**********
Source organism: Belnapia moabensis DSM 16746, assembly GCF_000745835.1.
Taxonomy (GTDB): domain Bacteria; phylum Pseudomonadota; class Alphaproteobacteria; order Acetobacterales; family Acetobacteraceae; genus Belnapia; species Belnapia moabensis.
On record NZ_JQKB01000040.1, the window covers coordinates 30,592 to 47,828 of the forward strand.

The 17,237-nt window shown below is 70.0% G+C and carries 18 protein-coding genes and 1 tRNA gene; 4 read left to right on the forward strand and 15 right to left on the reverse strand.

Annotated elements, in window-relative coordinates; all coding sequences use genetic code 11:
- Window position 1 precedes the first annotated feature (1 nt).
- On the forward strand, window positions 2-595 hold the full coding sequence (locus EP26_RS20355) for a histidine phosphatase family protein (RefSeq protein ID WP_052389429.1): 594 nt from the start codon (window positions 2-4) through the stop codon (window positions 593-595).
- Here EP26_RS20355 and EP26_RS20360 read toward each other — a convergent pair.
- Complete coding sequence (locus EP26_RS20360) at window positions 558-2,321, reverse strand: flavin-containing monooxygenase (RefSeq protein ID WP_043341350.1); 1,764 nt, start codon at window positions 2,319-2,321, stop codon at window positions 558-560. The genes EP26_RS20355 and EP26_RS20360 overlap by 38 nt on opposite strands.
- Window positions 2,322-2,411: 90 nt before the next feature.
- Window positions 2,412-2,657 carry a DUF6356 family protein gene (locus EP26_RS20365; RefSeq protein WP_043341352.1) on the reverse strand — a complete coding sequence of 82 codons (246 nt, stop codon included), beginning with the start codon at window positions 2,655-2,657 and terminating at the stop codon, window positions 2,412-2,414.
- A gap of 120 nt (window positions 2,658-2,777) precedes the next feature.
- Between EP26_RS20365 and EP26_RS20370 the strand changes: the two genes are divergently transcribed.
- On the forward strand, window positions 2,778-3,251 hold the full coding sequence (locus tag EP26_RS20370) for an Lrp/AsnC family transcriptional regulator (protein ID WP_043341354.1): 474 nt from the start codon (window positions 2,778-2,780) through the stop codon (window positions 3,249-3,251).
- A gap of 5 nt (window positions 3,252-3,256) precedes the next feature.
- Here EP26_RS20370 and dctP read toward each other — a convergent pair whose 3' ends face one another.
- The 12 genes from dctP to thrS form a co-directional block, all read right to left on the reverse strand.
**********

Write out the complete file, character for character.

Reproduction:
Source organism: Belnapia moabensis DSM 16746, assembly GCF_000745835.1.
Taxonomy (GTDB): domain Bacteria; phylum Pseudomonadota; class Alphaproteobacteria; order Acetobacterales; family Acetobacteraceae; genus Belnapia; species Belnapia moabensis.
On record NZ_JQKB01000040.1, the window covers coordinates 30,592 to 47,828 of the forward strand.

The 17,237-nt window shown below is 70.0% G+C and carries 18 protein-coding genes and 1 tRNA gene; 4 read left to right on the forward strand and 15 right to left on the reverse strand.

Annotated elements, in window-relative coordinates; all coding sequences use genetic code 11:
- Window position 1 precedes the first annotated feature (1 nt).
- On the forward strand, window positions 2-595 hold the full coding sequence (locus EP26_RS20355) for a histidine phosphatase family protein (RefSeq protein ID WP_052389429.1): 594 nt from the start codon (window positions 2-4) through the stop codon (window positions 593-595).
- Here EP26_RS20355 and EP26_RS20360 read toward each other — a convergent pair.
- Complete coding sequence (locus EP26_RS20360) at window positions 558-2,321, reverse strand: flavin-containing monooxygenase (RefSeq protein ID WP_043341350.1); 1,764 nt, start codon at window positions 2,319-2,321, stop codon at window positions 558-560. The genes EP26_RS20355 and EP26_RS20360 overlap by 38 nt on opposite strands.
- Window positions 2,322-2,411: 90 nt before the next feature.
- Window positions 2,412-2,657 carry a DUF6356 family protein gene (locus EP26_RS20365; RefSeq protein WP_043341352.1) on the reverse strand — a complete coding sequence of 82 codons (246 nt, stop codon included), beginning with the start codon at window positions 2,655-2,657 and terminating at the stop codon, window positions 2,412-2,414.
- A gap of 120 nt (window positions 2,658-2,777) precedes the next feature.
- Between EP26_RS20365 and EP26_RS20370 the strand changes: the two genes are divergently transcribed.
- On the forward strand, window positions 2,778-3,251 hold the full coding sequence (locus tag EP26_RS20370) for an Lrp/AsnC family transcriptional regulator (protein ID WP_043341354.1): 474 nt from the start codon (window positions 2,778-2,780) through the stop codon (window positions 3,249-3,251).
- A gap of 5 nt (window positions 3,252-3,256) precedes the next feature.
- Here EP26_RS20370 and dctP read toward each other — a convergent pair whose 3' ends face one another.
- The 12 genes from dctP to thrS form a co-directional block, all read right to left on the reverse strand.